Why it matters
Applying the test set forth in Glatt v. Fox, the U.S. Court of Appeals for the Second Circuit found that a plaintiff was an intern and not an employee. A part-time student in the Master of Social Work program at Long Island University, Tracey Sandler was placed in an internship at Bayview Manor. After she complained about the quality of the internship and was dismissed, she sued for wages, claiming that she performed only “grunt work” and “secretarial tasks” and received no educational value for the yearlong experience. The district court sided with the defendant and found Sandler was an intern not entitled to payment under the statute. The federal appellate panel agreed. Applying the factors of the primary beneficiary test found in Glatt, the court said the plaintiff was an intern with no expectation of compensation who—contrary to her contentions—did receive educational value from the internship, as she was assigned to an individual client at Bayview and wrote weekly “process recordings” to describe her experience.
During the 2013–2014 academic year, Tracey Sandler was a part-time student in Long Island University’s Master of Social Work program. As part of the curriculum, the school placed her in an internship at Bayview Manor, a nursing and rehabilitation center. Sandler complained about the quality of the internship in February 2013 and was subsequently dismissed from Bayview and expelled from the school. Although she was later reinstated at LIU, she did not receive course credit for the internship.
Sandler filed suit, alleging violations of both New York Labor Law as well as the Fair Labor Standards Act. She claimed that she performed only “secretarial tasks” and “grunt work” such as filing, typing, photocopying, fetching food and wheeling patients, and received nearly nothing of educational value. Instead, Bayview Manor received the benefit of her services, which would have otherwise been performed by a paid employee, she said.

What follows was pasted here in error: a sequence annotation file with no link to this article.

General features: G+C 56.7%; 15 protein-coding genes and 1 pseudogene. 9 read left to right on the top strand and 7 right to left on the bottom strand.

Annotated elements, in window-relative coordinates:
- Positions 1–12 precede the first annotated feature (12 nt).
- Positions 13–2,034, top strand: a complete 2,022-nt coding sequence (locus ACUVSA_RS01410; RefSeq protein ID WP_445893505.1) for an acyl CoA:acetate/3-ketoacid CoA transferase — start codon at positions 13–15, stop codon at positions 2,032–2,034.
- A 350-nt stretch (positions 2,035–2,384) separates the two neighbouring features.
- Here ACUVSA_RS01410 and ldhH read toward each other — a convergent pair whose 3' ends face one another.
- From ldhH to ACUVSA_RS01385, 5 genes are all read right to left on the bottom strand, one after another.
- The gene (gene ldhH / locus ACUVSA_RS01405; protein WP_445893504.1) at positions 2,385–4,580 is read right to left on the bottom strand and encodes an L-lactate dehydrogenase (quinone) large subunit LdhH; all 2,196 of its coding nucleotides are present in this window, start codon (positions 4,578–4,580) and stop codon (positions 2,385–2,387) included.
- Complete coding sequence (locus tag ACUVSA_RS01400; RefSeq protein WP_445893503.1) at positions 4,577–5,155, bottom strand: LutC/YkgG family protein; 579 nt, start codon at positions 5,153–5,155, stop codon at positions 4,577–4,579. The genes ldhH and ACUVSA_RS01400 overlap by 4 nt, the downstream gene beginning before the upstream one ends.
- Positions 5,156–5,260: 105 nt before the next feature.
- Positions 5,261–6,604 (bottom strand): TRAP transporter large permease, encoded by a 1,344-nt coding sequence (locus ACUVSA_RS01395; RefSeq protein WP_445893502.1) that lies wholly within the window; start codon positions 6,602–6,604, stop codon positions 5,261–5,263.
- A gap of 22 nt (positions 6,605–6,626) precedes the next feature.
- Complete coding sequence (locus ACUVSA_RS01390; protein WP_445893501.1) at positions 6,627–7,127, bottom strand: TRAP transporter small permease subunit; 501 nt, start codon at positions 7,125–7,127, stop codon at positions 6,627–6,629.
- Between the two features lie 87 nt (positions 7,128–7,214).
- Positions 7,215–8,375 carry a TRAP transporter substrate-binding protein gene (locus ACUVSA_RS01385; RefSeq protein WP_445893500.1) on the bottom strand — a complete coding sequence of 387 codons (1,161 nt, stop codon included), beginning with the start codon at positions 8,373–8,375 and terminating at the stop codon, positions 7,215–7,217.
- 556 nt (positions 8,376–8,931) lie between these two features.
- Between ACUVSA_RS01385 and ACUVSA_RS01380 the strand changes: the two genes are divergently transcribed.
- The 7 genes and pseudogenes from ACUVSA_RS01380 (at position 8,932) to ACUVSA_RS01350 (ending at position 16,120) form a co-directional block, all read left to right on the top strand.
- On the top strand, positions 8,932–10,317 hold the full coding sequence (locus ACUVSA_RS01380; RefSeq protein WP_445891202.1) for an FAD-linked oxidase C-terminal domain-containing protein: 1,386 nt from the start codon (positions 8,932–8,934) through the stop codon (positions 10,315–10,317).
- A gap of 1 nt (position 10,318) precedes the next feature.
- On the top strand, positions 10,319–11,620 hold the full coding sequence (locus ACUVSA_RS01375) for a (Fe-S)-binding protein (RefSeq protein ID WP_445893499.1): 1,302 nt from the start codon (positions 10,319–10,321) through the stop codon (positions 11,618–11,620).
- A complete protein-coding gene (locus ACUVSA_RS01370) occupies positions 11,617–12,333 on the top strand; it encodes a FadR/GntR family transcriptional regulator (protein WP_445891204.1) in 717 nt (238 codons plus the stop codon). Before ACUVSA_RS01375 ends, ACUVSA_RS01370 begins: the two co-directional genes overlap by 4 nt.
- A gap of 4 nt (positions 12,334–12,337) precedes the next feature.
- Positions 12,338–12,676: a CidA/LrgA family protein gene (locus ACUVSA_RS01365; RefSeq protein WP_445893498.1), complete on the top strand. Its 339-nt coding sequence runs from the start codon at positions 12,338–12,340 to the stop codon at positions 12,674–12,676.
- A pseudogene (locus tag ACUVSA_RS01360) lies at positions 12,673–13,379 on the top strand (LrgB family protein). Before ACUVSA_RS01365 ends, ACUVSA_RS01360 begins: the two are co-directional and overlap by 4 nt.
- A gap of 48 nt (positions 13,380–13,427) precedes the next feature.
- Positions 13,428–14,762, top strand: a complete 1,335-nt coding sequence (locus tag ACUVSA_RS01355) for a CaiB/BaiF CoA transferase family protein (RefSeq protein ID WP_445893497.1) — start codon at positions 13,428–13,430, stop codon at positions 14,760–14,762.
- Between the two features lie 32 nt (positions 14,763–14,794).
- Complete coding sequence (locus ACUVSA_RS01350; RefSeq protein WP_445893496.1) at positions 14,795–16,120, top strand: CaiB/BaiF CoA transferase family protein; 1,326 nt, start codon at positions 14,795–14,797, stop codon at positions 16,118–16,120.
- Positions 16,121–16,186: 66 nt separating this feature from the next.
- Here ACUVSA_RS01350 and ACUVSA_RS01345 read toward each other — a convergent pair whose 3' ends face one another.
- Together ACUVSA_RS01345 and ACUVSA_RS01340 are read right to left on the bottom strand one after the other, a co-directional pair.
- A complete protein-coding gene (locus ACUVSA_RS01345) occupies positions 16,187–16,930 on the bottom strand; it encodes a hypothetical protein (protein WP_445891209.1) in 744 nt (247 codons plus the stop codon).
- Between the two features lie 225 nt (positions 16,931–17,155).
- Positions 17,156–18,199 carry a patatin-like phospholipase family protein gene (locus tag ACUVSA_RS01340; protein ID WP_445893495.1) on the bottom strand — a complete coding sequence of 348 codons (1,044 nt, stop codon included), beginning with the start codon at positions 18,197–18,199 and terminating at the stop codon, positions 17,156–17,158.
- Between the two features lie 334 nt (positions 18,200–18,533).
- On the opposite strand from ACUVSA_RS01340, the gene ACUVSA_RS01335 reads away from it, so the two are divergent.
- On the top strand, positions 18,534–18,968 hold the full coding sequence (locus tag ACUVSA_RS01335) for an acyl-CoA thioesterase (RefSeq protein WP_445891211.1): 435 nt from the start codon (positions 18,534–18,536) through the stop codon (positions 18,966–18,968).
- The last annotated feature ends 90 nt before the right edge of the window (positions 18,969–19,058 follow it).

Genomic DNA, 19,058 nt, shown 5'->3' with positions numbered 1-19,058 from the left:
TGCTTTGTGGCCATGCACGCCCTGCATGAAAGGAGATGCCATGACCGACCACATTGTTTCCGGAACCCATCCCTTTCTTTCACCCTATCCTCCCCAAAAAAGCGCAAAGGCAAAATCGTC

A district court dismissed the suit, and Sandler appealed the state law claims. But the U.S. Court of Appeals for the Second Circuit affirmed dismissal of the action.
The panel applied the “primary beneficiary” test as well as the six non-exhaustive factors found in the circuit’s seminal decision in Glatt v. Fox to conclude that Sandler was an intern, not an employee entitled to compensation.
The first, second and third Glatt factors all weighed in favor of the defendants. Sandler had no expectation of compensation, as LIU required all students to complete an unpaid internship, the court noted, and her pleadings contradicted her allegation that she received nothing of educational value in the experience.
“[S]he was assigned one individual client at Bayview Manor and received one group assignment; she participated in integrated coursework at LIU in the form of a ‘field work class’; and her internship responsibilities included writing three ‘process recordings’ per week that described her experiences as a social work intern,” the court said. If she had completed the internship in a satisfactory manner, she would have received academic credit toward her degree, the panel added.
Other factors also weighed in favor of finding that Sandler was an intern. The duration of Sandler’s internship coincided with and was limited to LIU’s academic calendar, and both parties understood that the internship was conducted without entitlement to a paid job at the conclusion—satisfying the fourth, fifth and seventh Glatt factors.
As for the sixth factor—the extent to which the intern’s work complements, rather than displaces, the work of paid employees while providing significant educational benefits to the intern—the court called it “a wash.” Sandler was required to perform the work of a secretary or assistant “but that is not dispositive,” the court noted. “Glatt specifically acknowledges that employers could receive an immediate advantage from unpaid interns.”
Sandler argued that dismissal was inappropriate because discovery was necessary to flesh out the facts of the case, such as the extent to which Bayview Manor received benefits from its relationship with LIU and how much the defendant would have expended to have an employee perform her work.
“However, so long ‘as the relationship at issue has the qualities of a bona fide internship, providing educational or vocational benefits in a real-world setting, the intern can be the primary beneficiary of the relationship even if her activities provide direct benefit to the employer,’” the court wrote.
Having weighed and balanced the totality of the circumstances, the panel affirmed dismissal of the plaintiff’s suit.
To read the decision in Sandler v. Benden, click here.